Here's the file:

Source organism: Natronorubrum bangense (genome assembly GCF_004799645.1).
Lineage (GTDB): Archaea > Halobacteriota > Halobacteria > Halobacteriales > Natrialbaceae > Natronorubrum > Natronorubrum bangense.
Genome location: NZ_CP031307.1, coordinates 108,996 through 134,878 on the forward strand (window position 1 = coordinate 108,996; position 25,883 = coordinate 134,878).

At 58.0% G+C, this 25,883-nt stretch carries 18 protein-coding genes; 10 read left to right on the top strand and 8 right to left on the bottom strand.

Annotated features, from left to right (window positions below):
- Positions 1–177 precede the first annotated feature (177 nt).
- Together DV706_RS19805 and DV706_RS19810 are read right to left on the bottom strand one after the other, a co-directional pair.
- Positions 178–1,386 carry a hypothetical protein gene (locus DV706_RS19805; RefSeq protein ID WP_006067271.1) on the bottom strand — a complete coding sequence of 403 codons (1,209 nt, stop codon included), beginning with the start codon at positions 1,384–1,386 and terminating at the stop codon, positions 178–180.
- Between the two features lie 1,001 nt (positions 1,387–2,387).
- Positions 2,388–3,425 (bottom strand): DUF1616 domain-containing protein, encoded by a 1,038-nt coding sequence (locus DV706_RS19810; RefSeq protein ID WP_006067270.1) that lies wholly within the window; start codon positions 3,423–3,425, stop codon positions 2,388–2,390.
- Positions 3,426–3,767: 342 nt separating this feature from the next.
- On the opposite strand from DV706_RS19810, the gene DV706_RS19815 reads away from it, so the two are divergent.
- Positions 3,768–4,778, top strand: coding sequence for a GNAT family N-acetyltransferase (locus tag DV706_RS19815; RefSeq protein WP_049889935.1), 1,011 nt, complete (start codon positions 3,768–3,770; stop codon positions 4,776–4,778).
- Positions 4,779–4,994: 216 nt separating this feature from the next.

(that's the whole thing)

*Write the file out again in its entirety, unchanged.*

Source organism: Natronorubrum bangense (genome assembly GCF_004799645.1).
Lineage (GTDB): Archaea > Halobacteriota > Halobacteria > Halobacteriales > Natrialbaceae > Natronorubrum > Natronorubrum bangense.
Genome location: NZ_CP031307.1, coordinates 108,996 through 134,878 on the forward strand (window position 1 = coordinate 108,996; position 25,883 = coordinate 134,878).

At 58.0% G+C, this 25,883-nt stretch carries 18 protein-coding genes; 10 read left to right on the top strand and 8 right to left on the bottom strand.

Annotated features, from left to right (window positions below):
- Positions 1–177 precede the first annotated feature (177 nt).
- Together DV706_RS19805 and DV706_RS19810 are read right to left on the bottom strand one after the other, a co-directional pair.
- Positions 178–1,386 carry a hypothetical protein gene (locus DV706_RS19805; RefSeq protein ID WP_006067271.1) on the bottom strand — a complete coding sequence of 403 codons (1,209 nt, stop codon included), beginning with the start codon at positions 1,384–1,386 and terminating at the stop codon, positions 178–180.
- Between the two features lie 1,001 nt (positions 1,387–2,387).
- Positions 2,388–3,425 (bottom strand): DUF1616 domain-containing protein, encoded by a 1,038-nt coding sequence (locus DV706_RS19810; RefSeq protein ID WP_006067270.1) that lies wholly within the window; start codon positions 3,423–3,425, stop codon positions 2,388–2,390.
- Positions 3,426–3,767: 342 nt separating this feature from the next.
- On the opposite strand from DV706_RS19810, the gene DV706_RS19815 reads away from it, so the two are divergent.
- Positions 3,768–4,778, top strand: coding sequence for a GNAT family N-acetyltransferase (locus tag DV706_RS19815; RefSeq protein WP_049889935.1), 1,011 nt, complete (start codon positions 3,768–3,770; stop codon positions 4,776–4,778).
- Positions 4,779–4,994: 216 nt separating this feature from the next.